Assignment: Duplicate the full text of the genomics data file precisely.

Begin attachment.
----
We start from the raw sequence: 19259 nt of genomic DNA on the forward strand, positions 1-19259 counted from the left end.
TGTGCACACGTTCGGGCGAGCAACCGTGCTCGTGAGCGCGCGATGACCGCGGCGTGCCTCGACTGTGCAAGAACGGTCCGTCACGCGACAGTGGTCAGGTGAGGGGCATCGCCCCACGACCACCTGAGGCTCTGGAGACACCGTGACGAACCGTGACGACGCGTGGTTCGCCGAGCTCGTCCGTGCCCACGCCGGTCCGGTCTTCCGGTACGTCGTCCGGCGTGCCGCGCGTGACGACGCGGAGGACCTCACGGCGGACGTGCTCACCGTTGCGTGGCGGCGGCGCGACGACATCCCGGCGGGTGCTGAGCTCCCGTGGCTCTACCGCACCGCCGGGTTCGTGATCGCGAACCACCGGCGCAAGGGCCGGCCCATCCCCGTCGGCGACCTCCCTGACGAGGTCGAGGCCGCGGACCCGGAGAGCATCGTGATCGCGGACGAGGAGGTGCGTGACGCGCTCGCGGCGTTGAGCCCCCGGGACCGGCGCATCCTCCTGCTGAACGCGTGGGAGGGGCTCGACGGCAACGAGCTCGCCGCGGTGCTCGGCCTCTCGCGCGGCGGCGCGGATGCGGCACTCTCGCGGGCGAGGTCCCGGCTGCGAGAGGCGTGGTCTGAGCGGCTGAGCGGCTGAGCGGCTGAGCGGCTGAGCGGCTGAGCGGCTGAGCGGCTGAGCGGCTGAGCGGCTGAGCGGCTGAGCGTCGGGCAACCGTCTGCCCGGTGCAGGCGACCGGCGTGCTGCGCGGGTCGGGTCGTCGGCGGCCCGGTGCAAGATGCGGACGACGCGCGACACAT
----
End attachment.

We start from the raw sequence: 19259 nt of genomic DNA on the forward strand, positions 1-19259 counted from the left end.
TGTGCACACGTTCGGGCGAGCAACCGTGCTCGTGAGCGCGCGATGACCGCGGCGTGCCTCGACTGTGCAAGAACGGTCCGTCACGCGACAGTGGTCAGGTGAGGGGCATCGCCCCACGACCACCTGAGGCTCTGGAGACACCGTGACGAACCGTGACGACGCGTGGTTCGCCGAGCTCGTCCGTGCCCACGCCGGTCCGGTCTTCCGGTACGTCGTCCGGCGTGCCGCGCGTGACGACGCGGAGGACCTCACGGCGGACGTGCTCACCGTTGCGTGGCGGCGGCGCGACGACATCCCGGCGGGTGCTGAGCTCCCGTGGCTCTACCGCACCGCCGGGTTCGTGATCGCGAACCACCGGCGCAAGGGCCGGCCCATCCCCGTCGGCGACCTCCCTGACGAGGTCGAGGCCGCGGACCCGGAGAGCATCGTGATCGCGGACGAGGAGGTGCGTGACGCGCTCGCGGCGTTGAGCCCCCGGGACCGGCGCATCCTCCTGCTGAACGCGTGGGAGGGGCTCGACGGCAACGAGCTCGCCGCGGTGCTCGGCCTCTCGCGCGGCGGCGCGGATGCGGCACTCTCGCGGGCGAGGTCCCGGCTGCGAGAGGCGTGGTCTGAGCGGCTGAGCGGCTGAGCGGCTGAGCGGCTGAGCGGCTGAGCGGCTGAGCGGCTGAGCGGCTGAGCGGCTGAGCGGCTGAGCGTCGGGCAACCGTCTGCCCGGTGCAGGCGACCGGCGTGCTGCGCGGGTCGGGTCGTCGGCGGCCCGGTGCAAGATGCGGACGACGCGCGACACAT